This page is going to stay at the “top level” so I can stick the things in it that I recommend you get, look at or know about to optimize your Csound experience.
Time, a lot of patience and acceptance of broken things
I know that’s odd to say, any maybe people more experienced with open source / free software understand this. But as I mention elsewhere, due to the extreme age of Csound and that hundreds of people have worked on it over the decades, you are going to find vestiges of abandoned projects everywhere. A huge amount of Csound works fantastic and you’ll be able to do amazing things with it, but amongst the garden there are huge weedy or barren tracts.
If you don’t have the time or patience to deal with that sort of thing, using Reaktor, Max/MSP and other commercial products will cause you a lot less angst!
A PC with audio output
Well duh. Unfortunately at the moment we’re only dealing with Windows XP. I have nothing against MacOS or Linux, but if in fact if you’re goal is to do this on Linux, you’re probably already way ahead of me technically. According to a poll that was taken in early 2010, it seems the majority of Csound users are using Windows XP.
Csound doesn’t need a particularly fast PC. You can probably make do with a Pentium III, in fact if you really had to. But it does require some kind of audio card or motherboard support. Find some half-way decent headphones or speakers to plug into it. Use Windows Media Player which comes with Windows to make sure you can play a CD or a simple audio file.
The Csound software itself
This is kept at sourceforge.net. Here’s a link to the downloadable Csound installations. (Note added 2010 Mar – the current version is 5.12, but the differences amongst the 5.x versions is probably not something a beginner has to worry about.)
The size of the package is in the 25 – 30 MB range. For speed and simplicity, I would recommend getting the -f (single precision) version. If you have a powerful PC, you can install the -d (double precision) version. For most beginners (or even intermediate users) running simple pieces, the difference should not be significant.
Michael Gogin’s Csound tutorial
For getting started, you could probably get away with this document and forget the rest of this blog. Here’s a relatively recent link:
It’s a PDF of about 8 MB dated 5 Oct 2007. Note that it is also mainly aimed at Windows users; the install sections for Apple and Linux are not yet written.
The Csound Book (Richard Boulanger, ed.)
This is the first thing you should look for, even while you’re downloading the software and trying to start figuring it out. For a while, some academic book liquidators were selling copies for $25.00. If you buy it from a used bookseller, make sure the two CD-ROMs that were bound in it are still present.
With this book alone you can spend a lifetime exploring and experimenting.
OK, that should be enough to get going. The next steps will be to install the software and see if you can get a noise out of Csound
The “official” Csound web site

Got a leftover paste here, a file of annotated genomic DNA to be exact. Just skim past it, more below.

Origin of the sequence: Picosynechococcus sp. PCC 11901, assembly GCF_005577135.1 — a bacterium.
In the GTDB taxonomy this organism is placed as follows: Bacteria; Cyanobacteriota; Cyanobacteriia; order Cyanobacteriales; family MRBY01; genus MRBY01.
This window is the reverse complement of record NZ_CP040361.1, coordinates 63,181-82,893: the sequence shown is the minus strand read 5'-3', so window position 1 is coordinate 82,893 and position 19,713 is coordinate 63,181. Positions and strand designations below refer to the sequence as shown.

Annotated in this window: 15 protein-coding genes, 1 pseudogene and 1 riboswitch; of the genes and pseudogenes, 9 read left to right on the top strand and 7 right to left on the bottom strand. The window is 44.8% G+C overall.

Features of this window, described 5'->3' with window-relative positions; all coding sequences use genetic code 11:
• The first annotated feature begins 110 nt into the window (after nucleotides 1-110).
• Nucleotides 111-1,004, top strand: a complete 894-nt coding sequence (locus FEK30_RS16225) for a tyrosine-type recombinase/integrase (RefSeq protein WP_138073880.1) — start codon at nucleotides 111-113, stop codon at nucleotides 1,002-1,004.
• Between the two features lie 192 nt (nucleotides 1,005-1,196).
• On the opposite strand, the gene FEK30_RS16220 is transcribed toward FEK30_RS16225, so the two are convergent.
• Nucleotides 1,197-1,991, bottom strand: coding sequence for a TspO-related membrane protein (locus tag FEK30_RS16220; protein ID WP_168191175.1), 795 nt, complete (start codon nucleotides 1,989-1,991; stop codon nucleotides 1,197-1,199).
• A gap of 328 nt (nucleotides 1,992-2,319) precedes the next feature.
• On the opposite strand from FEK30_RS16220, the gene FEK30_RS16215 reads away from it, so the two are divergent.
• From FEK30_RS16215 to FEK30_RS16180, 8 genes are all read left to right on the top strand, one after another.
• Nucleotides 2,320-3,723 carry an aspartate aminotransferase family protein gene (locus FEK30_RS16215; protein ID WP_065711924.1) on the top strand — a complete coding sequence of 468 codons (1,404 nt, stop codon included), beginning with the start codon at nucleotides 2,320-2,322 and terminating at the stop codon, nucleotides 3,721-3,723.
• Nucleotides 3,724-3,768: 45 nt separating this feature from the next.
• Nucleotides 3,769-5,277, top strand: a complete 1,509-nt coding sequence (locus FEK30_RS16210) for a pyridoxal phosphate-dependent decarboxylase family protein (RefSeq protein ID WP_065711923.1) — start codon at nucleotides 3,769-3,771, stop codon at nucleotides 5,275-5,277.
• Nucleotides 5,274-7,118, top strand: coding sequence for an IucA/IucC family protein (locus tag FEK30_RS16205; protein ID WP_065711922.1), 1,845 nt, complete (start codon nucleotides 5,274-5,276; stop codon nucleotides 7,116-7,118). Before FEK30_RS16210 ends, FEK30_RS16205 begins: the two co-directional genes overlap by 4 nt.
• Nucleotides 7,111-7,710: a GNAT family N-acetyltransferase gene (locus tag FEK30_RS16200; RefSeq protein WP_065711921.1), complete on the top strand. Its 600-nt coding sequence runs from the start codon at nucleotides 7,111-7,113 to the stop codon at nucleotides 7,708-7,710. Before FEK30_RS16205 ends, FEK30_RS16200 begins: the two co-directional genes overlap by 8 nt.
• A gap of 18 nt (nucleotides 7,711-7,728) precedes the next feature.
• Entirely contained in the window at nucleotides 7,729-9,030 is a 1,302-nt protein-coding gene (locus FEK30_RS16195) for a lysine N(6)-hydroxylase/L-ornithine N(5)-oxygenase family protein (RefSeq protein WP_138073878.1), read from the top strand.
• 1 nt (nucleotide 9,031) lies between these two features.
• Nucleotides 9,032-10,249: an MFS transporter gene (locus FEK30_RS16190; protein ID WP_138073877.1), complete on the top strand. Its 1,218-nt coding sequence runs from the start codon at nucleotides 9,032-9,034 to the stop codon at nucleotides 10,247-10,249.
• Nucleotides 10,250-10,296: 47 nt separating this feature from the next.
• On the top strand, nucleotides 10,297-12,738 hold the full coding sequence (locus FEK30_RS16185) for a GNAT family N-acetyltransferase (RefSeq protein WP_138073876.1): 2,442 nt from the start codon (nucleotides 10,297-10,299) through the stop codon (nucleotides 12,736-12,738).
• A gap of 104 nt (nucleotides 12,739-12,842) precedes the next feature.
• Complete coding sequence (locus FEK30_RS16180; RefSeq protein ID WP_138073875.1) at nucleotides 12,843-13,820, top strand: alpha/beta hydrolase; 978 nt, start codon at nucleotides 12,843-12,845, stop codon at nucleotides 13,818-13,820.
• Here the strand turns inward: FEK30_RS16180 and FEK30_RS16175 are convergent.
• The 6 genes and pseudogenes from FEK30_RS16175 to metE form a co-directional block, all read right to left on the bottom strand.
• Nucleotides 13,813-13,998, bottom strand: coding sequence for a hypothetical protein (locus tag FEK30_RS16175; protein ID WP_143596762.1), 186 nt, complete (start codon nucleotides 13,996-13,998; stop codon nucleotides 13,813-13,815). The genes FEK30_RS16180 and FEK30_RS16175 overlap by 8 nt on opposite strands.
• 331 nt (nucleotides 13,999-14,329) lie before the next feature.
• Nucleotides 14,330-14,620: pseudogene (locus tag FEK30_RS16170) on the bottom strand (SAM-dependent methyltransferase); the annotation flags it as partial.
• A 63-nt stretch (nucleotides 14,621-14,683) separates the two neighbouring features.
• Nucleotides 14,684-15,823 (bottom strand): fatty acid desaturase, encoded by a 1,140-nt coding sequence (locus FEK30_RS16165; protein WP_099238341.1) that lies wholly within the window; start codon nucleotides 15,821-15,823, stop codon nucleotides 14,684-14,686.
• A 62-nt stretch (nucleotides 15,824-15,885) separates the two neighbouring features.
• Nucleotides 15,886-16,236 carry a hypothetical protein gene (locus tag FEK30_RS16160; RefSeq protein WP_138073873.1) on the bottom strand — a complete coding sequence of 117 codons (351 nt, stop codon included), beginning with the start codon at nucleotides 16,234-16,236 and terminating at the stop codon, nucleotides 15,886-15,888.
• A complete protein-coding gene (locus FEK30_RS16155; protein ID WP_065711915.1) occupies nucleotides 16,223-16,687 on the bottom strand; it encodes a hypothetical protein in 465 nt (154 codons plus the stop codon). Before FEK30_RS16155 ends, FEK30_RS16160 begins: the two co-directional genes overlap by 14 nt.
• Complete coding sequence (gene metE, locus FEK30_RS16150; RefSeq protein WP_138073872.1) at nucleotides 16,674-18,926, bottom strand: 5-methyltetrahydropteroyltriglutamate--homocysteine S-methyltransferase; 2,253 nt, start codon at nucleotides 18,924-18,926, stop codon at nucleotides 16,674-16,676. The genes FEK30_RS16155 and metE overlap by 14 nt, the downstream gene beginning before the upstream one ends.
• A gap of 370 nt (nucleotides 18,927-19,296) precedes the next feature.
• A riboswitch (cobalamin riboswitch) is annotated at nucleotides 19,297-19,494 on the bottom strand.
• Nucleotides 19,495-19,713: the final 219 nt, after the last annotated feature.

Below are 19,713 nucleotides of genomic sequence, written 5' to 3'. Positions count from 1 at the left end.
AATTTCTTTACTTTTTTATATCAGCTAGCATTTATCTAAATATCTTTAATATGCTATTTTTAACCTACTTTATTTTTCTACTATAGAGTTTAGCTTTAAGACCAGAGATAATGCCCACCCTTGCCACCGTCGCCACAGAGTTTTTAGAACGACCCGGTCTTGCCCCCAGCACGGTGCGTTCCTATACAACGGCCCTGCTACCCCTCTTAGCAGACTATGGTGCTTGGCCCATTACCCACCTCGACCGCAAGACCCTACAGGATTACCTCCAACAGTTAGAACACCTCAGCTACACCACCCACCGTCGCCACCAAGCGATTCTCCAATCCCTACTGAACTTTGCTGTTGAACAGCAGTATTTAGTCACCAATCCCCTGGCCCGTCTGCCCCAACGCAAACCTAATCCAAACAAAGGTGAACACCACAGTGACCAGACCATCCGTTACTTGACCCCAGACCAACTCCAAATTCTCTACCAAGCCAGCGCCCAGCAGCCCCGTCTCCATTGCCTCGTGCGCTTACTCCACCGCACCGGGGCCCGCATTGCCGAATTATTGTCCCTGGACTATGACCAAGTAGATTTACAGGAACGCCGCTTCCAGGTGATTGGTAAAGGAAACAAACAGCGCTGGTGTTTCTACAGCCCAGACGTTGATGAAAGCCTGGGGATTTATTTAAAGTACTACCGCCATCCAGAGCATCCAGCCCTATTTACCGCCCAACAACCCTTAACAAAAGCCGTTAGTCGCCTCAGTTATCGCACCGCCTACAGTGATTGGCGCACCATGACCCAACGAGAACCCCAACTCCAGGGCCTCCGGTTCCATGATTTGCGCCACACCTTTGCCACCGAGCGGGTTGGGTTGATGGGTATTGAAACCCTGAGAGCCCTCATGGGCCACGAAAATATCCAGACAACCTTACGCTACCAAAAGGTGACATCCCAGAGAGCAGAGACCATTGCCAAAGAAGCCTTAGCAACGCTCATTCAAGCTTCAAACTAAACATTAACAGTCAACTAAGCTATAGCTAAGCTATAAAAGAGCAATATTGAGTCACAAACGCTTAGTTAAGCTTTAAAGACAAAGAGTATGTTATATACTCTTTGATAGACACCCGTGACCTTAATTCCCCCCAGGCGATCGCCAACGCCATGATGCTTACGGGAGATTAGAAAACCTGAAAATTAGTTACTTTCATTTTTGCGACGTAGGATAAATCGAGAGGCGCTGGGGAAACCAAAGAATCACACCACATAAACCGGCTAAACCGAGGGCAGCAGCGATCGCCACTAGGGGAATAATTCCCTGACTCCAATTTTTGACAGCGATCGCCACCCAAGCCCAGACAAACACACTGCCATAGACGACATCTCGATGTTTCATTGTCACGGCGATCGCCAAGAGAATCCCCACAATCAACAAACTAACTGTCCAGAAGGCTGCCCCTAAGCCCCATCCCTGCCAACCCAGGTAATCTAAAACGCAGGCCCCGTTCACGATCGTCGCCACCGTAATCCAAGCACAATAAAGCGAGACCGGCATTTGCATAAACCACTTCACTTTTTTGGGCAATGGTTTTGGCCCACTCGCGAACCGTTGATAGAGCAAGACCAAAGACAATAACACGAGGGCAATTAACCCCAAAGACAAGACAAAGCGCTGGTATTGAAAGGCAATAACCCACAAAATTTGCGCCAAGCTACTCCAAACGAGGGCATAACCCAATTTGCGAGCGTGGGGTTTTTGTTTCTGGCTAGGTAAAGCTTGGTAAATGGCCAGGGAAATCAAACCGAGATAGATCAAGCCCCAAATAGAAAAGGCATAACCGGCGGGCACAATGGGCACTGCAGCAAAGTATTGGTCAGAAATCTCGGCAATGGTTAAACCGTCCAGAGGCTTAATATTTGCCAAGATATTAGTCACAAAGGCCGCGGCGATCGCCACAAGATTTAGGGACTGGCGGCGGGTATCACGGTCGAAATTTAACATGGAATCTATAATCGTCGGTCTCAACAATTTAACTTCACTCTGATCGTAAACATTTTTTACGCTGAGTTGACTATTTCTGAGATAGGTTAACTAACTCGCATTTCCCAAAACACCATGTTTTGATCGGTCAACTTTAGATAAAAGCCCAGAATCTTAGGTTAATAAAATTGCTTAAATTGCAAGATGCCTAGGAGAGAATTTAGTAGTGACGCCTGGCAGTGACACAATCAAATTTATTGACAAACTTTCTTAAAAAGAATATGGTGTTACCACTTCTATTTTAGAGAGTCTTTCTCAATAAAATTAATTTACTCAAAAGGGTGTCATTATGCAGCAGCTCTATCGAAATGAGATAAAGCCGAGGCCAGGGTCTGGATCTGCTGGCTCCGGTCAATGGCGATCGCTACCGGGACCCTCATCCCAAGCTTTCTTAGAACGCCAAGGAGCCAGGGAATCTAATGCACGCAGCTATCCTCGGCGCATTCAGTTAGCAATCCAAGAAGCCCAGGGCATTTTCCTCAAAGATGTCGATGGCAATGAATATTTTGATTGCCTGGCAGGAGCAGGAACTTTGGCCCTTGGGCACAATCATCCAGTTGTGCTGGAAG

…is at www.csounds.com . This contains the latest Csound developer news, tutorials, reference, examples, and tons of other essential info. (Note 2008 Jan: this appears to have been greatly reworked and updated, although as far as I can tell the main forums are still at nabble.)
BUT… the forums are at http://www.nabble.com/Csound-f480.html .
Why ask why? You do need to read the forum; it might save you countless hours if you are beating your head against a bug other people have seen.
Now is this me? I wanted to post a question to the forum. So it appeared to accept my post, and I saw it when I went back to nabble.
Except that (apparently) it really didn’t. I got an email explaining that my post was queued for approval, but I needed to sign up for the forum. So I signed up for the forum, but I don’t want tons on messages emailed to me. Part of the message helpfully offered that I could turn that off once I was accepted on the forum. It doesn’t make any sense and is infinitely more complicated and buggy than forums used everywhere else on the net, but that’s the way it is. Keep telling yourself: “it’s all run by unpaid volunteers working as a labor of love.”
Do you need to know computer programming?
This is an issue you need to consider to get the most out of Csound. Whereas with commercial sequencers like Sonar, Logic, Cubase, Live, Pro Tools, etc. you don’t need to know anything about programming to use them effectively, in Csound (and ChucK, which we talk about on another page in this blog) you really need to consider learning the language to get the most out of it.
Fortunately, it’s not that hard, I think. If you’ve never been exposed even to BASIC language programming, shell scripting, website designing, etc., consider getting your toes wet since it can be a lot of fun and very rewarding. Sort of like growing flowers in your own garden rather than buying them from the nursery, or building things from wood in your own shop, etc.
If you can follow the instructions to bake a cake or assemble a bookcase, you can learn programming. There are thousands of web pages and books available to get you started.
Back to Csound: you can actually set up a Csound system to simply be a software synthesizer; where it takes notes from a MIDI keyboard and plays them; no programming is necessary (in fact I hope to be able to show an example of this eventually.)page order #60 / last edited 3 Mar 2010